Most American Renters Believe Owning A Home Is "Financially Out Of Reach"

More American renters now believe that owning a home is "financially out of reach", according to the WSJ.

In a new survey set to be released by Freddie Mac, just 24% of renters said it was “extremely likely” that they would ever own a home. This is 11% lower than four years ago. Of those surveyed, 82% said that renting was more affordable than buying, up 15% from February 2018.

44% of renters who moved in the last two years said they could no longer afford their rent. 

Freddie Mac’s incoming chief executive David Brickman told WSJ:

 “The notion that there’s a housing affordability crisis is not new. But this is really bringing it closer to home in terms of what people are doing about it.”

One of the main causes for the "crisis" has been home prices and rents rising faster than the rate of inflation and wage increases. 

The largest obstacle preventing renters from buying was "difficulty in saving for down payments and closing costs", according to the survey. So rising prices and the inability to save are the problem. Is everyone at the Fed taking notes?

The issues are being felt by about 80% of millennials and Gen Xers and 71% of baby boomers who rent. 

In addition, another government led great idea is also weighing down on millennials: student loans. Of respondents 23 to 29 years old, 51% said they made different housing choices due to their lingering loan debts. Another survey found that most millennials prioritize paying down debts before saving for down payments. 

“I lived in a basement for 10 years. When my son was born, I didn’t want my son to grow up in a basement,” said Fabiola Morales, a 23-year-old single mother who works as an office administrator in Chicago and who recently bought her first home. She said she never would have had the money for a down payment had she not of qualified for a grant through a non-profit called Neighborhood Housing Services of Chicago.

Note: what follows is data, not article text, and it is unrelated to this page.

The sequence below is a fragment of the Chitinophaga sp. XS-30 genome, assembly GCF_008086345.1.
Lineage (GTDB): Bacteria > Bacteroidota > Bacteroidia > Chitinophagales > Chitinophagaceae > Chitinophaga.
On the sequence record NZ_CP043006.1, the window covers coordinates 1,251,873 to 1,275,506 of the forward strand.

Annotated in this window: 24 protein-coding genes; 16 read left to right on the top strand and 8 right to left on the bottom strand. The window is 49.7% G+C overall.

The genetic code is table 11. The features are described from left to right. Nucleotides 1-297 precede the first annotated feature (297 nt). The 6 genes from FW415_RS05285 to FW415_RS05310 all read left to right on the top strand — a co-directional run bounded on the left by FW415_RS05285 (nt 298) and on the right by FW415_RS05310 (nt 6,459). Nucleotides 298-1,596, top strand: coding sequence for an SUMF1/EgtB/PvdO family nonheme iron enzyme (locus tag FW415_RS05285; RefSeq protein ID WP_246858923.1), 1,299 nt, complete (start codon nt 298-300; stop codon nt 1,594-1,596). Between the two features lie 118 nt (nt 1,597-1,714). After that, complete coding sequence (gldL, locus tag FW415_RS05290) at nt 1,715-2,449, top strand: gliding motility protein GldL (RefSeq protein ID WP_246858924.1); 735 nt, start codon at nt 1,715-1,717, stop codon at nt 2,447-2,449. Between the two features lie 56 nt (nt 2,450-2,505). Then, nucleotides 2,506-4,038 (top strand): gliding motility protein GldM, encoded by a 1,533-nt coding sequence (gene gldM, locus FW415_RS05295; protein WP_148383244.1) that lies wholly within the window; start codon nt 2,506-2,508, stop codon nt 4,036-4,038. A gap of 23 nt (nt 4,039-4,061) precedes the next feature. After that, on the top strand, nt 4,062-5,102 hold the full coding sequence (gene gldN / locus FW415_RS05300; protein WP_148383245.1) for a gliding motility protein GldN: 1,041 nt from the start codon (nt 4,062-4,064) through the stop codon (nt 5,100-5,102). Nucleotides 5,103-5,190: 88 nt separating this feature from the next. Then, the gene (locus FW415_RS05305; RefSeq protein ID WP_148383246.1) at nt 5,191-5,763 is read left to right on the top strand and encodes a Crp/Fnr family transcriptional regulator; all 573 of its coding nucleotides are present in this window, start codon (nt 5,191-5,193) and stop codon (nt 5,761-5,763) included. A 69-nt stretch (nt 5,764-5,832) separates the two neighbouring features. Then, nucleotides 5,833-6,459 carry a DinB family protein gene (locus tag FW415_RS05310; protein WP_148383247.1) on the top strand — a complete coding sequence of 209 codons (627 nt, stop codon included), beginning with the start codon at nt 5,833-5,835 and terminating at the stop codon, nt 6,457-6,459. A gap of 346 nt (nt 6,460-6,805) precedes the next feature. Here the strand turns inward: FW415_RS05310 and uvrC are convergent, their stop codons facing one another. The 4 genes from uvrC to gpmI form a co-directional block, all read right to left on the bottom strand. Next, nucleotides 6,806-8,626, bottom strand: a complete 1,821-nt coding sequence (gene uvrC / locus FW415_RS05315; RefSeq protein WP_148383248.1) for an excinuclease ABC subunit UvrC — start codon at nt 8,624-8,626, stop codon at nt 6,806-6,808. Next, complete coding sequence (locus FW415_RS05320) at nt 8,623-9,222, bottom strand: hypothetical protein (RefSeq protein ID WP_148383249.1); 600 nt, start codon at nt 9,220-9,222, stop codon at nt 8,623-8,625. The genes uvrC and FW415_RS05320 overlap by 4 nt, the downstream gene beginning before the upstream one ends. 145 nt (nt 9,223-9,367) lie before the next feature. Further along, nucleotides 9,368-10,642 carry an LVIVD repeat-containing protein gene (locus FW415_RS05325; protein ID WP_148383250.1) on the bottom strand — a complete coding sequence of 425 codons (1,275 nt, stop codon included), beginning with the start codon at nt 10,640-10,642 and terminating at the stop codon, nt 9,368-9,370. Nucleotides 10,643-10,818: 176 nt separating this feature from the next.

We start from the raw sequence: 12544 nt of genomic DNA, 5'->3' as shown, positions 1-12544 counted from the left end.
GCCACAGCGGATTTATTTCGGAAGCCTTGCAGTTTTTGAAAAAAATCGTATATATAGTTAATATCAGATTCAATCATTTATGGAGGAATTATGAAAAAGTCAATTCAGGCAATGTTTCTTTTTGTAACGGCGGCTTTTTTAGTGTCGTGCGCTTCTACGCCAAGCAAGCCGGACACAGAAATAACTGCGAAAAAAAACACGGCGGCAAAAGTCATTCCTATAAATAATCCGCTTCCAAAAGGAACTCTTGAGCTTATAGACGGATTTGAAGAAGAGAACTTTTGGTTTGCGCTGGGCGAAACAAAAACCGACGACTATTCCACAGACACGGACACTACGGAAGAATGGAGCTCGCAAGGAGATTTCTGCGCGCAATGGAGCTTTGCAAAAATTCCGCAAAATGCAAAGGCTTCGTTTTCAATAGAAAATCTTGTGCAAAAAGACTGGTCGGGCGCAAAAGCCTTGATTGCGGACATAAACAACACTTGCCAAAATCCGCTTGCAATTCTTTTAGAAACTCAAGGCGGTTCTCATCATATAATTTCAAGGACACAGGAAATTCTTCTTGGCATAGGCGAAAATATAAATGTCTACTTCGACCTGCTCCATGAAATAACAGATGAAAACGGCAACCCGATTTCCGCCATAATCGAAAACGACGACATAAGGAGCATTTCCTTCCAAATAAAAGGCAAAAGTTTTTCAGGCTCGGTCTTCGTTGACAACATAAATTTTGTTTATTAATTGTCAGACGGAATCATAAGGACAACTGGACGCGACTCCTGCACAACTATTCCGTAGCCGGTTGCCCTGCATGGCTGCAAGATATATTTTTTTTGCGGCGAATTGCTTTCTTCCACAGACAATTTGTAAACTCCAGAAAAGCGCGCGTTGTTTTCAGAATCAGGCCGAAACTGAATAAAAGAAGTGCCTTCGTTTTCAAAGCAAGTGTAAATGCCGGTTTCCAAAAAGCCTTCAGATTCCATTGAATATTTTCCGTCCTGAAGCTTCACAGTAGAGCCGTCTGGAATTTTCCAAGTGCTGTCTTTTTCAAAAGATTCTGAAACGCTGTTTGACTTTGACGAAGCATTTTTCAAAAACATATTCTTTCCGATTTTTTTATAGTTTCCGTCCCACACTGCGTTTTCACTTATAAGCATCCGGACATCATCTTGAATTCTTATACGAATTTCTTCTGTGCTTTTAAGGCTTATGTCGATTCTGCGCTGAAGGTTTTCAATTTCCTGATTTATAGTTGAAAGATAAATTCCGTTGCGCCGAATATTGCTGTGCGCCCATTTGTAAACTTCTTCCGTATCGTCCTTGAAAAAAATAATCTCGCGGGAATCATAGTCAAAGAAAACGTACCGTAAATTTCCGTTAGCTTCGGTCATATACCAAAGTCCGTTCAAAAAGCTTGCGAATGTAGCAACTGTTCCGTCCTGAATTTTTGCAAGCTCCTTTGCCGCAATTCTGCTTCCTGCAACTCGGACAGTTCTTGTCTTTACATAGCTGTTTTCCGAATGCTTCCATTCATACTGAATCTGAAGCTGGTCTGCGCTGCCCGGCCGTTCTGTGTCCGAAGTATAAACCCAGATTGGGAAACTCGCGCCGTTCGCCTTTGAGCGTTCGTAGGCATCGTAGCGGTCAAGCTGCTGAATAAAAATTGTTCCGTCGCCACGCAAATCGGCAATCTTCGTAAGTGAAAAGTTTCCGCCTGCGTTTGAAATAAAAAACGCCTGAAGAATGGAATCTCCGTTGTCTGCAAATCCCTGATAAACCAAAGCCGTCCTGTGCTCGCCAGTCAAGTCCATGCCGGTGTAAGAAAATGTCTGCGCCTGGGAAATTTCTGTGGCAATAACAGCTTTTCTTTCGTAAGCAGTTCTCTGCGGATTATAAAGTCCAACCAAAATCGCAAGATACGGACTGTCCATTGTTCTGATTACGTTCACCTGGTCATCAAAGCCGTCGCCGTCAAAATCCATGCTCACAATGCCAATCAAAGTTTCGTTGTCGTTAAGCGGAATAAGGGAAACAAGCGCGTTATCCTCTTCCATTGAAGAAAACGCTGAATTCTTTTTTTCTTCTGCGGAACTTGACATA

Her mortgage payment is less than her rent, which is a common benefit of home ownership once down payments and closing costs are dealt with. 25% of homeowners surveyed said they spend more than 1/3 of their income after taxes on housing, compared with 34% of those who rent.

Both homeowners and renters also cited child-care costs as a key factor in their housing decisions. 

Skylar Olsen, director of economic research at Zillow said: "The time an average earner needs to put together enough money for a down payment is now about a year and a half longer than it was 30 years ago. Home values have most certainly outpaced incomes.”

But some still prefer to rent so they are not tied to one location and don't have to pay for the upkeep.

Karen Gillespie, a 55-year-old real-estate agent said: “Every time you turn around it needs money.”